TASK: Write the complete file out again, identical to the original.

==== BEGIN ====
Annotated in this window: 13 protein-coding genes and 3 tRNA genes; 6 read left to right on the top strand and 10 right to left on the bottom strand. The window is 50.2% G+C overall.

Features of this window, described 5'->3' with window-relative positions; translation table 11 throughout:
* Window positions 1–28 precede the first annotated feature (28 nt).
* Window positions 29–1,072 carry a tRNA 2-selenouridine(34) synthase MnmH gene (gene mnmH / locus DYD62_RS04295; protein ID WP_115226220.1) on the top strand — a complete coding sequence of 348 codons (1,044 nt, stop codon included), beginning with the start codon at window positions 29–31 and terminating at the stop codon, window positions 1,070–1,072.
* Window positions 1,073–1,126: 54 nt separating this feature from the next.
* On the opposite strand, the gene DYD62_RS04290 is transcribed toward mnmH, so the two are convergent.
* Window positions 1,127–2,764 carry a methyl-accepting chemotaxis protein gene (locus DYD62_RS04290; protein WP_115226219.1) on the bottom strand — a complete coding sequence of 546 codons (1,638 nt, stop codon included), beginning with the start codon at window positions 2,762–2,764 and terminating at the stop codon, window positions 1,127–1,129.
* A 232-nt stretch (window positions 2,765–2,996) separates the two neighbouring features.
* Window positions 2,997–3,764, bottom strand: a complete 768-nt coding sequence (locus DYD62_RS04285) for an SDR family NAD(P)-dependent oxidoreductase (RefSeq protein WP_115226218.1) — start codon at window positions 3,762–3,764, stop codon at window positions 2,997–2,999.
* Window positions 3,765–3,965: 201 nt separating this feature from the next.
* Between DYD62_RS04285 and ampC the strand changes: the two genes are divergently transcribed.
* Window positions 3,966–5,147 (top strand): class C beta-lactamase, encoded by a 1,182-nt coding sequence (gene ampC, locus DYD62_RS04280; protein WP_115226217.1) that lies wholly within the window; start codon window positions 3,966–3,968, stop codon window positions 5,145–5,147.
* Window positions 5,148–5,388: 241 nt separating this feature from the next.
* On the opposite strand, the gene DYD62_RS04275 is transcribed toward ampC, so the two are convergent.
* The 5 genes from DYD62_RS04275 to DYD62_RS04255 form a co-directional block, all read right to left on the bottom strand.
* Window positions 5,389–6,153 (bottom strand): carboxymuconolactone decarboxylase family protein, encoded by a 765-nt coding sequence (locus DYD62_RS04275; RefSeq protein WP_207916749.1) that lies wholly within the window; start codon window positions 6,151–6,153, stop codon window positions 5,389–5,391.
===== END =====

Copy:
Annotated in this window: 13 protein-coding genes and 3 tRNA genes; 6 read left to right on the top strand and 10 right to left on the bottom strand. The window is 50.2% G+C overall.

Features of this window, described 5'->3' with window-relative positions; translation table 11 throughout:
* Window positions 1–28 precede the first annotated feature (28 nt).
* Window positions 29–1,072 carry a tRNA 2-selenouridine(34) synthase MnmH gene (gene mnmH / locus DYD62_RS04295; protein ID WP_115226220.1) on the top strand — a complete coding sequence of 348 codons (1,044 nt, stop codon included), beginning with the start codon at window positions 29–31 and terminating at the stop codon, window positions 1,070–1,072.
* Window positions 1,073–1,126: 54 nt separating this feature from the next.
* On the opposite strand, the gene DYD62_RS04290 is transcribed toward mnmH, so the two are convergent.
* Window positions 1,127–2,764 carry a methyl-accepting chemotaxis protein gene (locus DYD62_RS04290; protein WP_115226219.1) on the bottom strand — a complete coding sequence of 546 codons (1,638 nt, stop codon included), beginning with the start codon at window positions 2,762–2,764 and terminating at the stop codon, window positions 1,127–1,129.
* A 232-nt stretch (window positions 2,765–2,996) separates the two neighbouring features.
* Window positions 2,997–3,764, bottom strand: a complete 768-nt coding sequence (locus DYD62_RS04285) for an SDR family NAD(P)-dependent oxidoreductase (RefSeq protein WP_115226218.1) — start codon at window positions 3,762–3,764, stop codon at window positions 2,997–2,999.
* Window positions 3,765–3,965: 201 nt separating this feature from the next.
* Between DYD62_RS04285 and ampC the strand changes: the two genes are divergently transcribed.
* Window positions 3,966–5,147 (top strand): class C beta-lactamase, encoded by a 1,182-nt coding sequence (gene ampC, locus DYD62_RS04280; protein WP_115226217.1) that lies wholly within the window; start codon window positions 3,966–3,968, stop codon window positions 5,145–5,147.
* Window positions 5,148–5,388: 241 nt separating this feature from the next.
* On the opposite strand, the gene DYD62_RS04275 is transcribed toward ampC, so the two are convergent.
* The 5 genes from DYD62_RS04275 to DYD62_RS04255 form a co-directional block, all read right to left on the bottom strand.
* Window positions 5,389–6,153 (bottom strand): carboxymuconolactone decarboxylase family protein, encoded by a 765-nt coding sequence (locus DYD62_RS04275; RefSeq protein WP_207916749.1) that lies wholly within the window; start codon window positions 6,151–6,153, stop codon window positions 5,389–5,391.